- Can the user easily change the font size on your website, and if they can, does it ruin the user experience and break other things?
- How fast does the website load on desktop and on mobile?
As Duan mentioned, load time is a huge metric to watch nowadays. Load time isn’t just important to SEO, it’s also hugely important for mobile design. Nobody is going to hang out for 10 minutes on 2 bars of service for your page to load, they’ll just find the info somewhere else. To measure how quickly a website downloads on various internet connections, we turn to Google’s Website Speed Tool, which offers tips for mobile and desktop. While it’s not a 100% accurate measurement of how quickly your site loads, it will provide you with a snapshot. Google Analytics can also tell you your site speed according to your users.
Here are 13 ways to make slow-loading web pages load faster after your mobile website analysis:
1. Eliminate as many non-essential images as you can and optimize all images that remain on your pages. You may be trying to load images optimized for print resolutions when they should be just 72ppi for screen resolution instead!
2. Use system typography instead of images for navigation. Use CSS (a “Cascading Style Sheet” that allows site designers to define a consistent site look and feel, especially for typography) instead of a reverse image to create a rollover effect. This will also help with your search engine optimization, since search engines read text, not graphics.
3. Reduce the overall size of your pages. Fewer lines of code always load faster.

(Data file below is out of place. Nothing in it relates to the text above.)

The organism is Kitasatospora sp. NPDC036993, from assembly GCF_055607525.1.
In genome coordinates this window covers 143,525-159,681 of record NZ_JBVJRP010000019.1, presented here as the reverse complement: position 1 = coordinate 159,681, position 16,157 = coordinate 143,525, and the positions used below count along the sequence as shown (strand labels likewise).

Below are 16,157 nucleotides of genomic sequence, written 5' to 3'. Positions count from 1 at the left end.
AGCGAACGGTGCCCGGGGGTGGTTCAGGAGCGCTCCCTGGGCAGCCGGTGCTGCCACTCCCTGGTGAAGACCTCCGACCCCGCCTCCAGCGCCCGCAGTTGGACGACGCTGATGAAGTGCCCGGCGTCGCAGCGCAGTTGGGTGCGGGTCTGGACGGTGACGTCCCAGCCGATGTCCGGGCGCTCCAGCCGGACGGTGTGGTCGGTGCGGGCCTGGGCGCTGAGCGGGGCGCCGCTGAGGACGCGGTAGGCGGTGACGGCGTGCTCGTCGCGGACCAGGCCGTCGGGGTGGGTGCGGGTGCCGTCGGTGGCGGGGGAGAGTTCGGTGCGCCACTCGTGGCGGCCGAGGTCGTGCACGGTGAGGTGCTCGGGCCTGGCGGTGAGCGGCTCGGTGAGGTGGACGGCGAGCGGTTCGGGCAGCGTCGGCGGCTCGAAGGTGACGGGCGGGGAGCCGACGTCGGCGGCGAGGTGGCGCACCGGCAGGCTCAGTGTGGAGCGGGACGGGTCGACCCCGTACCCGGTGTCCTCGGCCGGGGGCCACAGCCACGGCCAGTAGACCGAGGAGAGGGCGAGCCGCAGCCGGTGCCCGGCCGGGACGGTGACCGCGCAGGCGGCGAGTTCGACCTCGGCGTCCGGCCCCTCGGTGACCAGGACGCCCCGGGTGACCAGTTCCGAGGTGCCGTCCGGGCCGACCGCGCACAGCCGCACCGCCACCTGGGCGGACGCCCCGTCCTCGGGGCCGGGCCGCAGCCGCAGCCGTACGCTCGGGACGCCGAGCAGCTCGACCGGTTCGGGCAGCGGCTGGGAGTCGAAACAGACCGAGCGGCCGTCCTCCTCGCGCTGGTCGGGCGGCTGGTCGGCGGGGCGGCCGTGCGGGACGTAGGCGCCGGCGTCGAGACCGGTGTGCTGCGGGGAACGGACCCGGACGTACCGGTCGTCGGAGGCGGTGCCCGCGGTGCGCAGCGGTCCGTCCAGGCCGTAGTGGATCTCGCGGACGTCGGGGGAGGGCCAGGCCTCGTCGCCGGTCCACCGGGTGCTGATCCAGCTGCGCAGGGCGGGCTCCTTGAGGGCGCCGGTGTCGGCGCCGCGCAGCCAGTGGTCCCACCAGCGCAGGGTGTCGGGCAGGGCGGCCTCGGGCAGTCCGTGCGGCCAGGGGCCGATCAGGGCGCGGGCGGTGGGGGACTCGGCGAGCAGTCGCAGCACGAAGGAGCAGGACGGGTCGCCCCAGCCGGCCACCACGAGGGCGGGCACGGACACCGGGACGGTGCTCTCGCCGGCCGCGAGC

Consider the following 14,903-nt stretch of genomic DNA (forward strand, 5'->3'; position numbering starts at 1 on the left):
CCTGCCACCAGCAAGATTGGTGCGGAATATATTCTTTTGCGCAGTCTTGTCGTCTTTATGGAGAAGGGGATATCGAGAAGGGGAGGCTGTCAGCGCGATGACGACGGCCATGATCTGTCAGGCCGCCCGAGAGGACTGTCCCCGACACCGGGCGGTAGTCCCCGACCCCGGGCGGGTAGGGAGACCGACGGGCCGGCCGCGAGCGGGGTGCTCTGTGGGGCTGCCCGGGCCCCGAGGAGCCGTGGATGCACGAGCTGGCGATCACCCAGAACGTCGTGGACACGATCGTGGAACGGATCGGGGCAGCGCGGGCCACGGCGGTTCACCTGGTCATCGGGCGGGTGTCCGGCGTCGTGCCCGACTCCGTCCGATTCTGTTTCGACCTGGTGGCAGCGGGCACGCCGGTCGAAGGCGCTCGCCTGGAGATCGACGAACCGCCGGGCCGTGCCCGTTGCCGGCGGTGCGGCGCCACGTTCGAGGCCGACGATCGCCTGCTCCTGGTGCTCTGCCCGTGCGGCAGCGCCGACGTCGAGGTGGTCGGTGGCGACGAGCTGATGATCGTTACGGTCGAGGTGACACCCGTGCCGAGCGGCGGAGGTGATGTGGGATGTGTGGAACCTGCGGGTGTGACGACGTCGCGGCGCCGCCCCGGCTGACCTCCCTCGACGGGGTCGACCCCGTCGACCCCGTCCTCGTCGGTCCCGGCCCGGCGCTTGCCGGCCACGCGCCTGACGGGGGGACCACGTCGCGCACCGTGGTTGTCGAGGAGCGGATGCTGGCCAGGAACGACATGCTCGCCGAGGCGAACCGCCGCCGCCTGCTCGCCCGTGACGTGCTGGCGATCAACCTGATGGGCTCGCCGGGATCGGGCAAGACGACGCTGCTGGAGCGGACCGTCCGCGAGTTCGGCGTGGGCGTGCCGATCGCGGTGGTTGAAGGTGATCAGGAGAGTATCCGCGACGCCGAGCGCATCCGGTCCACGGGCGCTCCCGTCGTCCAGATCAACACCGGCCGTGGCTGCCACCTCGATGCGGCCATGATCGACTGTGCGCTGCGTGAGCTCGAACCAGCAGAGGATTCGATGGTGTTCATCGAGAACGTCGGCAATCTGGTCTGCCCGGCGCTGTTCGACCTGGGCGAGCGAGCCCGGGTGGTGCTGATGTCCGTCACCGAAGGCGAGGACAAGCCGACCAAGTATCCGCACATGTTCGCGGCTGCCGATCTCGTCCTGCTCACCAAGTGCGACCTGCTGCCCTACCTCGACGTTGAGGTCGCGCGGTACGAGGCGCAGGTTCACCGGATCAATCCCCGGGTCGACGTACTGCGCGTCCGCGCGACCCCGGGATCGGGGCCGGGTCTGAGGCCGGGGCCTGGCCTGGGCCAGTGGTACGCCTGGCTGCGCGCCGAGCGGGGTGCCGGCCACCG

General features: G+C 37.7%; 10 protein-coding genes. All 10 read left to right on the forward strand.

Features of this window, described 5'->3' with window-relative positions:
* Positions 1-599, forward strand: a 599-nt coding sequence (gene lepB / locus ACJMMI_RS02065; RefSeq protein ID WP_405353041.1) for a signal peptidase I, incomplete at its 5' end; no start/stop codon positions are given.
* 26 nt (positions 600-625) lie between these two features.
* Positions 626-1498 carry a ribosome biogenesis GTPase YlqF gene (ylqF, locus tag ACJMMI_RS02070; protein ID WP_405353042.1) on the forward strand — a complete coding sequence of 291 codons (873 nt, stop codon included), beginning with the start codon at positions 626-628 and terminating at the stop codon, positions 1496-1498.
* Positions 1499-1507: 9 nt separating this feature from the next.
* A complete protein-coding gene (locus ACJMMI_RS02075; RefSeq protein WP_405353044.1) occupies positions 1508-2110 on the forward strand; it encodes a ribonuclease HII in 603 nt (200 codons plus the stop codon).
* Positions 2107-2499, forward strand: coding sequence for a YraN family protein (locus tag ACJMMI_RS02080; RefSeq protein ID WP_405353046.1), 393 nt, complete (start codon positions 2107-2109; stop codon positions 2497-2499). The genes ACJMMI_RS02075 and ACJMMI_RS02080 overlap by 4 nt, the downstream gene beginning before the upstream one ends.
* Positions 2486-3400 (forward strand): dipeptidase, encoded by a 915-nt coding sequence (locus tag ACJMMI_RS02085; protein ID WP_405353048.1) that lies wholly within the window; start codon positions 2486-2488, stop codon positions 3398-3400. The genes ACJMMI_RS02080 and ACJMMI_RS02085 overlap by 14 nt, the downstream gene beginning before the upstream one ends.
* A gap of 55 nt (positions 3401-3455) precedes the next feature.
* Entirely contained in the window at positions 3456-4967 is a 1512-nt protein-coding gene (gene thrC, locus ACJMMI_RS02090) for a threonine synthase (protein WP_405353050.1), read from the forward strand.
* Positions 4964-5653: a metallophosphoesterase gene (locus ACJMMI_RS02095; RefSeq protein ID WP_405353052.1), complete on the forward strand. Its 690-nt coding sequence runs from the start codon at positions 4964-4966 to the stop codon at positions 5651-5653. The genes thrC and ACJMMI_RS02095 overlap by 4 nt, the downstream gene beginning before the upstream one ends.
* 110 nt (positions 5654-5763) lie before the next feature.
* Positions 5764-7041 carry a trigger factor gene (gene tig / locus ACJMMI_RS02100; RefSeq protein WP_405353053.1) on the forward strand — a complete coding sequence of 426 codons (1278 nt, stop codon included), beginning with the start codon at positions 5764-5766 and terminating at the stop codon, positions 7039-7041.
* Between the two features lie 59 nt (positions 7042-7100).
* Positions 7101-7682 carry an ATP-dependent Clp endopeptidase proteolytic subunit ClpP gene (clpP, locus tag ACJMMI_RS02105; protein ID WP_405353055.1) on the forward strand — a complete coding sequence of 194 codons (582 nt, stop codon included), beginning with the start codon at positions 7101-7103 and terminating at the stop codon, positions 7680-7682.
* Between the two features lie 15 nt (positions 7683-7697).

4. A skilled programmer can usually cut down the number of HTML tags by 50 percent, compared to a page that was created by an HTML generator or WYSIWYG editor. Content management systems like WordPress and a CXMS like Haven Nexus do this automatically.
5. The popularity of tables has decreased due to responsive design, but if you are using them, especially nested tables, some browsers have trouble loading them efficiently. Here’s a tip: if you can’t figure out where a nested table starts and ends, the code needs to be rewritten and simplified.
6. The size of stylesheets has quadrupled in size over the past few years. Use a clean, efficient stylesheet to reduce the redundant definitions of font, size, color, effects and other attributes of objects. Reference images in the stylesheets. Use short style names. Reduce render blocking scripts in above-the-fold content. Do an audit on your stylesheets.
9. Use “valid” HTML or XHTML to enable the browser to process the code more efficiently. Many browsers have a “quirks” mode that is slower, but much more forgiving of little mistakes. Use WC3′s Markup Validation Service to diagnose any errors in your code.
10. Make sure to optimize your menus to be as efficient as possible and avoid bloated code.